Laura Ukkonen

23rd March – 19th April 2015

Shipwreck

Laura Ukkonen: Shipwreck (2015), ink on paper, paper cutting, 20 x 23 cm.

Laura Ukkonen: Shipwreck (2015), ink on paper, paper cutting, 20 x 23 cm.

A woman is lying on the floor in a room lined with chairs. Who is this woman? Does she belong in the room where she is? I don’t know.

My exhibition features drawings and parts of a travel journal. The artworks are semi-fictitious portraits, rooms and landscapes. They are based on documentary observations of surroundings and moments where seemingly nothing happens. I draw with pencil, ink, coloured pencil and charcoal. The works are based on an art historical journey to renaissance Florence and into the late 17th century Finnish manor landscape. Among other things the trips have been about exploring my freedom of movement. But they are also a drawer’s expeditions into the history of picture making. My personal experiences and my interest in women’s history mix together. For example, what kind of a trace is there in us of the late 17th century woman for whom it wasn’t socially appropriate to walk alone in a park? Loneliness, feelings of being an outsider and sociability mix together. I draw both private and public spaces: homes, parks, cities and fields. A human being is an organic part of her living environment.

I spent July 2013 in Florence. Serious women stared back at me from the renaissance portraits on the wall of the Uffizi Gallery. One of them was a woman with a laurel wreath (Sebastiano del Piombo: Portrait of a woman, 1512). She might have been a poet, they say. I looked at the wives, daughters, lovers, nannies and sisters. Wealthy women have often been immortalised as faithful and virtuous wives. I focused on the secular images even though the religious and antique mythologies are also a part of the imagery. I also followed in the footprints of a Finnish painter, Elin Danielson-Gambogi. She lived in Italy in the beginning of the 20th century and pictured the Tuscan landscape and herself, the portrait of a female artist. In Saari Manor, where I spent the winter 2014, layers of different centuries could be found in the manor, surrounding buildings and the misty landscape. Like in Florence, the historical milieu merged with the present. Who was I in these landscapes? How about the chatelaine Eva Matilda Aminoff in the early 17th century manor, what was her life like in interiors divided into men’s and women’s-and-children’s spaces?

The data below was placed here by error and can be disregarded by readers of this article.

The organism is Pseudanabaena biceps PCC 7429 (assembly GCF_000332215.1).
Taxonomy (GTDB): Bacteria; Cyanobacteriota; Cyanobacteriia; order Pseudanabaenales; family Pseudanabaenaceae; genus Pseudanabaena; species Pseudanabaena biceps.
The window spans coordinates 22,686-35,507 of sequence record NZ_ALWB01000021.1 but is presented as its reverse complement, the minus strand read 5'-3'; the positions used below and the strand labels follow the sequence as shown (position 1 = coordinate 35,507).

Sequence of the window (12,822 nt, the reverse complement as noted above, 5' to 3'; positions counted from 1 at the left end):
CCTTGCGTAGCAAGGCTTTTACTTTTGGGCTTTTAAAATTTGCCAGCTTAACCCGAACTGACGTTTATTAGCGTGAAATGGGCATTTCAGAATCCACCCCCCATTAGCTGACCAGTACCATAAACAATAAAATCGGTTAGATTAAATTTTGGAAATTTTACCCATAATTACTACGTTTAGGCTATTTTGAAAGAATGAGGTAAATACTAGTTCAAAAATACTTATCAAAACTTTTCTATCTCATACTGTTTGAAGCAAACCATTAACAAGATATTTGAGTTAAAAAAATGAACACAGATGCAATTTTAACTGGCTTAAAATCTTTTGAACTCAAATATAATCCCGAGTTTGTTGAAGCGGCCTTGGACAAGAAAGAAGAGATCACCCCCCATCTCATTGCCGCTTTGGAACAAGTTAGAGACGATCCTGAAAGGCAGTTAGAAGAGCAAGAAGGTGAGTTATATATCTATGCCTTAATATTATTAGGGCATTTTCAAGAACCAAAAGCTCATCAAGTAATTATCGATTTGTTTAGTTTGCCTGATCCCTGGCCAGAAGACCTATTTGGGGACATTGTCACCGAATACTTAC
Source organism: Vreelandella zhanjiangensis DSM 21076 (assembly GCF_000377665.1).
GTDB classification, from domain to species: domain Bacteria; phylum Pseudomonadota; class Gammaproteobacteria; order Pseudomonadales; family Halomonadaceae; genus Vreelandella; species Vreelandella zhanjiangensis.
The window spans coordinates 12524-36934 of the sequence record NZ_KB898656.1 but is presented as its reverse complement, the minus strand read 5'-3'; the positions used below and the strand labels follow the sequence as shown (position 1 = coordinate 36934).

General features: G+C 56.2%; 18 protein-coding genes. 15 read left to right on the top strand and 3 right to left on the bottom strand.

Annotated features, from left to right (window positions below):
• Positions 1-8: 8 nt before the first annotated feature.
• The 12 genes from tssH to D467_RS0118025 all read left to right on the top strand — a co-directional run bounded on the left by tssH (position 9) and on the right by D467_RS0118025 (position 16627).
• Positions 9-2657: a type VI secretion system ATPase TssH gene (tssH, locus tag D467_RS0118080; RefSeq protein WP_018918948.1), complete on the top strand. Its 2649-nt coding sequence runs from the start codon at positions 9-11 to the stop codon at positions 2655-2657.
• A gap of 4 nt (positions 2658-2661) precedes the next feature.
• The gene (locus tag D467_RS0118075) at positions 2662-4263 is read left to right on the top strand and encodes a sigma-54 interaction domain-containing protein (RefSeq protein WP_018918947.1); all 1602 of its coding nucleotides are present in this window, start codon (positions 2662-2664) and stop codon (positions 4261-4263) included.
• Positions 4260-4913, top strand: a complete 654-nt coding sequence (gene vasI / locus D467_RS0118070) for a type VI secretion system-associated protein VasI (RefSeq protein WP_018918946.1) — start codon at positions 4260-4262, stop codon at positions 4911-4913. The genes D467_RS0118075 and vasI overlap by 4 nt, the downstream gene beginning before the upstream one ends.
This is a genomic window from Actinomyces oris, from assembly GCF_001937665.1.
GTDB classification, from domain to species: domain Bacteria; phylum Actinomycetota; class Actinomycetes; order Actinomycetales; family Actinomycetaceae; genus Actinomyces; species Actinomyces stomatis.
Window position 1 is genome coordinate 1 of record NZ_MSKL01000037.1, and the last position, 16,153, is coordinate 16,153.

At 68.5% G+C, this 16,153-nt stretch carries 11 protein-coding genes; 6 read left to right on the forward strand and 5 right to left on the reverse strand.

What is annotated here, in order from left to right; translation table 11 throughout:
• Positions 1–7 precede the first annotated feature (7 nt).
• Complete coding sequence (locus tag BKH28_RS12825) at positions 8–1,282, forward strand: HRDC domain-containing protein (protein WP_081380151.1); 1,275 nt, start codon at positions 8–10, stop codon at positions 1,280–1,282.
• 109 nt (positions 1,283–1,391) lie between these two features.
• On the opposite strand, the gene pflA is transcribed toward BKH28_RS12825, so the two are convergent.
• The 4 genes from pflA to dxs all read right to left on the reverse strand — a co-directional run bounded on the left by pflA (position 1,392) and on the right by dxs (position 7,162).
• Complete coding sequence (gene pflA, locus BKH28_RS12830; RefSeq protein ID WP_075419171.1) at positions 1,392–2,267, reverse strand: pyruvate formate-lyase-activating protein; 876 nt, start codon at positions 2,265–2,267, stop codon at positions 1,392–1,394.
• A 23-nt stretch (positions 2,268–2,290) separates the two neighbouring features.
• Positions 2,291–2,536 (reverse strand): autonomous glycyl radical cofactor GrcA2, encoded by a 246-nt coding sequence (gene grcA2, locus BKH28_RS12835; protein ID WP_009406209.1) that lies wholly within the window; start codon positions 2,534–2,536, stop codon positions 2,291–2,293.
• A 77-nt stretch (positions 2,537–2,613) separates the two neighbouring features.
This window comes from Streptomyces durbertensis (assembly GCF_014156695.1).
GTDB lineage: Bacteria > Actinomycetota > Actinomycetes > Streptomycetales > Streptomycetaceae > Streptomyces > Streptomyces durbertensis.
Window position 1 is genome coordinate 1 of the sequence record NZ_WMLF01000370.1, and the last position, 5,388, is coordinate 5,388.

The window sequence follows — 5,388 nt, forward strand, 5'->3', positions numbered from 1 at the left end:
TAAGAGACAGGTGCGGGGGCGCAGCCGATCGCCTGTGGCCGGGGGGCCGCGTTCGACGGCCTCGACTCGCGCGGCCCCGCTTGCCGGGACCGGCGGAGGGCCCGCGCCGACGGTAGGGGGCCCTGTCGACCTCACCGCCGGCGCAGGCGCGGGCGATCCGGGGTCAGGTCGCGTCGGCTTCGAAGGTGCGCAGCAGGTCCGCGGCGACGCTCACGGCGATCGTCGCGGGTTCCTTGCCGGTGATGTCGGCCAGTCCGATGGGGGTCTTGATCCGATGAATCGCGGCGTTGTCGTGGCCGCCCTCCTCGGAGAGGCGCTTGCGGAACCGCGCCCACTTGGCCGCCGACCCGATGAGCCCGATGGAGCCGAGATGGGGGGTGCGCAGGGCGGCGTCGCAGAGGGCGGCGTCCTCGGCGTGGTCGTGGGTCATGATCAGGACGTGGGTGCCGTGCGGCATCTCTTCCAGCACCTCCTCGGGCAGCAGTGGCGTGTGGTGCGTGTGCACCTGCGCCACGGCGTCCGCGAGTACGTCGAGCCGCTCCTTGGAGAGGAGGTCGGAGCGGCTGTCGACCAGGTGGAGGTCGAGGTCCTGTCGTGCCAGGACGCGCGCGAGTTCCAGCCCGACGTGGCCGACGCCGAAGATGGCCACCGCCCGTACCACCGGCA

In my works, the present and the past mix together. In the Tuscan landscape the contemporary woman poses for the viewer in her sportswear. The symbols of wealth are travel photos, a grip on nature and a meditative concern of one’s health, both mental and physical. Does she smile any more than the renaissance women? We make commissioned portraits of ourselves. History is unknown for many but the layers of time are present in the landscape, gestures and emotional states. The woman in my work Shipwreck (2014) doesn’t know where she is, but gradually in all spaces one finds something to be fastened on and something to be withdrawn from. The dreamlike characters of Dorothea Tanning haunt this image. Leaving the renaissance, I am already on my way to exploring another interesting world, surrealism.

Laura Ukkonen, b.1977, is a visual artist (MA, Aalto University 2012) working mostly with drawings. Documentary observations on everyday life mix together with drawing as a world of it’s own where lines and colours take over, making previously invisible emotional states visible. Before studying art, she has studied art history and gender studies at Turku University (BA 2009) and clothing at Helsinki Polytechnic (Bachelor of Textiles, 2005). She is currently undertaking MA studies in art education at Aalto University. Among other artistic work Ukkonen illustrates the Private Affair -pictorial story (written by Bertha O.) which has been published in the Voima magazine between 2013 and 2014. Laura Ukkonen works and lives in Helsinki.

The opening of the exhibition is on Thursday 26th March at 6 pm. Welcome!

Meet the artist on Sunday 12th April at 2 pm.

Thanks:

Kone Foundation

 

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